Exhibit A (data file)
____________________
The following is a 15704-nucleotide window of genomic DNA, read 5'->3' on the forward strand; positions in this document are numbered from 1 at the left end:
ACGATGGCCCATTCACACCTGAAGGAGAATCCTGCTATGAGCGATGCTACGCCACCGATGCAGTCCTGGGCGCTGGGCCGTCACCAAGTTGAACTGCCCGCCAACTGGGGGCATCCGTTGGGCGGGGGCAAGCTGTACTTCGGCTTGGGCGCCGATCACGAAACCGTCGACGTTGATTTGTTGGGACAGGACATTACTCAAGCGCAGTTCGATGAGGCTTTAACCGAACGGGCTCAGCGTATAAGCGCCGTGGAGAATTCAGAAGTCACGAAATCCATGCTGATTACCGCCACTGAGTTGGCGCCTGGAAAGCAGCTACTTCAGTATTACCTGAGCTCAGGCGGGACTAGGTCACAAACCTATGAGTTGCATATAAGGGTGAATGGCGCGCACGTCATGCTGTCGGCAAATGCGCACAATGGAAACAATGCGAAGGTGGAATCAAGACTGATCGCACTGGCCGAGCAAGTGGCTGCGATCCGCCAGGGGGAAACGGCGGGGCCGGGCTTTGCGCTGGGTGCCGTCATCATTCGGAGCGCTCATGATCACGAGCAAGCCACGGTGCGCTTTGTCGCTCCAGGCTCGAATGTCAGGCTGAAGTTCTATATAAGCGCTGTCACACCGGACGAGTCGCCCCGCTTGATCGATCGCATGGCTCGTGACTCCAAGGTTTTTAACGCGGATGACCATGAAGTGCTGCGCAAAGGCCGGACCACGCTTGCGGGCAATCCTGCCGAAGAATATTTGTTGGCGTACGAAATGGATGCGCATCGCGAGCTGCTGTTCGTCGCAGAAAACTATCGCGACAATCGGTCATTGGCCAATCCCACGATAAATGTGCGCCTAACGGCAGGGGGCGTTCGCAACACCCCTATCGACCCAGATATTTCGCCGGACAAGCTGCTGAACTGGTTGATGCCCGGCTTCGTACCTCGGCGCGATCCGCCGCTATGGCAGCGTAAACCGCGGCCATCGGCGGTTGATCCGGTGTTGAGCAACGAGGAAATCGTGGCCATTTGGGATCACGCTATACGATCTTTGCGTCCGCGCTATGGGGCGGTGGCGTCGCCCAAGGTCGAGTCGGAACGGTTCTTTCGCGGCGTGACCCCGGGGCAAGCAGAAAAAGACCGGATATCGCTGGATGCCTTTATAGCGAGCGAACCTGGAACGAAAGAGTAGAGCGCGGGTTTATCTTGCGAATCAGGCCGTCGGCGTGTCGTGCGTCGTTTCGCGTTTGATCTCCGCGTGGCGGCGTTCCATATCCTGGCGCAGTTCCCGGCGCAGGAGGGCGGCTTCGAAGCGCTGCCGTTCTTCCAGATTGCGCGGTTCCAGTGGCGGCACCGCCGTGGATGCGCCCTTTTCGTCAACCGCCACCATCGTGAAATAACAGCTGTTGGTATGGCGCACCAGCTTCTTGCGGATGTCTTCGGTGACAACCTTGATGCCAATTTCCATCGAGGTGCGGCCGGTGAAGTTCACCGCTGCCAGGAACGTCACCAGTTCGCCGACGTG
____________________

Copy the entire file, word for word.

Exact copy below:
The following is a 15704-nucleotide window of genomic DNA, read 5'->3' on the forward strand; positions in this document are numbered from 1 at the left end:
ACGATGGCCCATTCACACCTGAAGGAGAATCCTGCTATGAGCGATGCTACGCCACCGATGCAGTCCTGGGCGCTGGGCCGTCACCAAGTTGAACTGCCCGCCAACTGGGGGCATCCGTTGGGCGGGGGCAAGCTGTACTTCGGCTTGGGCGCCGATCACGAAACCGTCGACGTTGATTTGTTGGGACAGGACATTACTCAAGCGCAGTTCGATGAGGCTTTAACCGAACGGGCTCAGCGTATAAGCGCCGTGGAGAATTCAGAAGTCACGAAATCCATGCTGATTACCGCCACTGAGTTGGCGCCTGGAAAGCAGCTACTTCAGTATTACCTGAGCTCAGGCGGGACTAGGTCACAAACCTATGAGTTGCATATAAGGGTGAATGGCGCGCACGTCATGCTGTCGGCAAATGCGCACAATGGAAACAATGCGAAGGTGGAATCAAGACTGATCGCACTGGCCGAGCAAGTGGCTGCGATCCGCCAGGGGGAAACGGCGGGGCCGGGCTTTGCGCTGGGTGCCGTCATCATTCGGAGCGCTCATGATCACGAGCAAGCCACGGTGCGCTTTGTCGCTCCAGGCTCGAATGTCAGGCTGAAGTTCTATATAAGCGCTGTCACACCGGACGAGTCGCCCCGCTTGATCGATCGCATGGCTCGTGACTCCAAGGTTTTTAACGCGGATGACCATGAAGTGCTGCGCAAAGGCCGGACCACGCTTGCGGGCAATCCTGCCGAAGAATATTTGTTGGCGTACGAAATGGATGCGCATCGCGAGCTGCTGTTCGTCGCAGAAAACTATCGCGACAATCGGTCATTGGCCAATCCCACGATAAATGTGCGCCTAACGGCAGGGGGCGTTCGCAACACCCCTATCGACCCAGATATTTCGCCGGACAAGCTGCTGAACTGGTTGATGCCCGGCTTCGTACCTCGGCGCGATCCGCCGCTATGGCAGCGTAAACCGCGGCCATCGGCGGTTGATCCGGTGTTGAGCAACGAGGAAATCGTGGCCATTTGGGATCACGCTATACGATCTTTGCGTCCGCGCTATGGGGCGGTGGCGTCGCCCAAGGTCGAGTCGGAACGGTTCTTTCGCGGCGTGACCCCGGGGCAAGCAGAAAAAGACCGGATATCGCTGGATGCCTTTATAGCGAGCGAACCTGGAACGAAAGAGTAGAGCGCGGGTTTATCTTGCGAATCAGGCCGTCGGCGTGTCGTGCGTCGTTTCGCGTTTGATCTCCGCGTGGCGGCGTTCCATATCCTGGCGCAGTTCCCGGCGCAGGAGGGCGGCTTCGAAGCGCTGCCGTTCTTCCAGATTGCGCGGTTCCAGTGGCGGCACCGCCGTGGATGCGCCCTTTTCGTCAACCGCCACCATCGTGAAATAACAGCTGTTGGTATGGCGCACCAGCTTCTTGCGGATGTCTTCGGTGACAACCTTGATGCCAATTTCCATCGAGGTGCGGCCGGTGAAGTTCACCGCTGCCAGGAACGTCACCAGTTCGCCGACGTG